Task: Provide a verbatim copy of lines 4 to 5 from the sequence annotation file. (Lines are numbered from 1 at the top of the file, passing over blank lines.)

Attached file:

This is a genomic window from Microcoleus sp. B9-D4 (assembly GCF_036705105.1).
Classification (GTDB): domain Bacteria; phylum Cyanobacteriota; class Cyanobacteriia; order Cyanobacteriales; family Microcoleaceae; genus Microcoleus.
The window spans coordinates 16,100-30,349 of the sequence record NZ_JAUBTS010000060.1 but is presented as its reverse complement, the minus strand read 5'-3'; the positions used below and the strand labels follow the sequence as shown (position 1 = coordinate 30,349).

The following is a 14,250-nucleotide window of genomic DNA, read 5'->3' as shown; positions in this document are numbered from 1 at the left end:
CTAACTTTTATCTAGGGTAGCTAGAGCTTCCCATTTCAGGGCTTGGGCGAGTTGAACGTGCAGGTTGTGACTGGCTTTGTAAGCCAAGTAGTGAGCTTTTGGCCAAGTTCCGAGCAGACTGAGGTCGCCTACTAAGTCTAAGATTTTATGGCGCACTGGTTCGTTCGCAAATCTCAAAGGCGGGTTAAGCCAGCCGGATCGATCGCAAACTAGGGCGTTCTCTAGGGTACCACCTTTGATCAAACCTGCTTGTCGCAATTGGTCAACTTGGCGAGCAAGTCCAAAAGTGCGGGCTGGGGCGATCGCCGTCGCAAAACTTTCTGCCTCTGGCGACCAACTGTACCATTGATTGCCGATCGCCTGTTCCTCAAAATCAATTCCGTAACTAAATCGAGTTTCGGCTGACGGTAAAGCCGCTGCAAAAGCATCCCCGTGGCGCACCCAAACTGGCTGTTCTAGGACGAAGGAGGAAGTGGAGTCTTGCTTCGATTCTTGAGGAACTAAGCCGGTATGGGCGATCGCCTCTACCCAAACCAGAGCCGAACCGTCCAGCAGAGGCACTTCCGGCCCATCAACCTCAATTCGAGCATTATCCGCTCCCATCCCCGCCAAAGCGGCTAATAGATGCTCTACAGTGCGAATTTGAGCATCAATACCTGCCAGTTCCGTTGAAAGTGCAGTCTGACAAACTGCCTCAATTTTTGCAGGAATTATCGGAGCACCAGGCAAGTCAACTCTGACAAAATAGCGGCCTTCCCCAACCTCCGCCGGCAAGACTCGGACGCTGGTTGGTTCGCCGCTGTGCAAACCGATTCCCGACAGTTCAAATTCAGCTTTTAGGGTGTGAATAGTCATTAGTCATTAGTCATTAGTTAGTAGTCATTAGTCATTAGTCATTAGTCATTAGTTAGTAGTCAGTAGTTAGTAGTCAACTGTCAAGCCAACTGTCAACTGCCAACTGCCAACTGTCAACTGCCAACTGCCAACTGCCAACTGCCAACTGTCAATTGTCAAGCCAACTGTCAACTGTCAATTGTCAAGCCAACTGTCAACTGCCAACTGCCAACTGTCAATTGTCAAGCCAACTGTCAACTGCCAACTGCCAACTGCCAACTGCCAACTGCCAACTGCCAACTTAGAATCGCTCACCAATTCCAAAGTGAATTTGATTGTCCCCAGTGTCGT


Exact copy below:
The following is a 14,250-nucleotide window of genomic DNA, read 5'->3' as shown; positions in this document are numbered from 1 at the left end:
CTAACTTTTATCTAGGGTAGCTAGAGCTTCCCATTTCAGGGCTTGGGCGAGTTGAACGTGCAGGTTGTGACTGGCTTTGTAAGCCAAGTAGTGAGCTTTTGGCCAAGTTCCGAGCAGACTGAGGTCGCCTACTAAGTCTAAGATTTTATGGCGCACTGGTTCGTTCGCAAATCTCAAAGGCGGGTTAAGCCAGCCGGATCGATCGCAAACTAGGGCGTTCTCTAGGGTACCACCTTTGATCAAACCTGCTTGTCGCAATTGGTCAACTTGGCGAGCAAGTCCAAAAGTGCGGGCTGGGGCGATCGCCGTCGCAAAACTTTCTGCCTCTGGCGACCAACTGTACCATTGATTGCCGATCGCCTGTTCCTCAAAATCAATTCCGTAACTAAATCGAGTTTCGGCTGACGGTAAAGCCGCTGCAAAAGCATCCCCGTGGCGCACCCAAACTGGCTGTTCTAGGACGAAGGAGGAAGTGGAGTCTTGCTTCGATTCTTGAGGAACTAAGCCGGTATGGGCGATCGCCTCTACCCAAACCAGAGCCGAACCGTCCAGCAGAGGCACTTCCGGCCCATCAACCTCAATTCGAGCATTATCCGCTCCCATCCCCGCCAAAGCGGCTAATAGATGCTCTACAGTGCGAATTTGAGCATCAATACCTGCCAGTTCCGTTGAAAGTGCAGTCTGACAAACTGCCTCAATTTTTGCAGGAATTATCGGAGCACCAGGCAAGTCAACTCTGACAAAATAGCGGCCTTCCCCAACCTCCGCCGGCAAGACTCGGACGCTGGTTGGTTCGCCGCTGTGCAAACCGATTCCCGACAGTTCAAATTCAGCTTTTAGGGTGTGAATAGTCATTAGTCATTAGTCATTAGTTAGTAGTCATTAGTCATTAGTCATTAGTCATTAGTTAGTAGTCAGTAGTTAGTAGTCAACTGTCAAGCCAACTGTCAACTGCCAACTGCCAACTGTCAACTGCCAACTGCCAACTGCCAACTGCCAACTGTCAATTGTCAAGCCAACTGTCAACTGTCAATTGTCAAGCCAACTGTCAACTGCCAACTGCCAACTGTCAATTGTCAAGCCAACTGTCAACTGCCAACTGCCAACTGCCAACTGCCAACTGCCAACTGCCAACTTAGAATCGCTCACCAATTCCAAAGTGAATTTGATTGTCCCCAGTGTCGT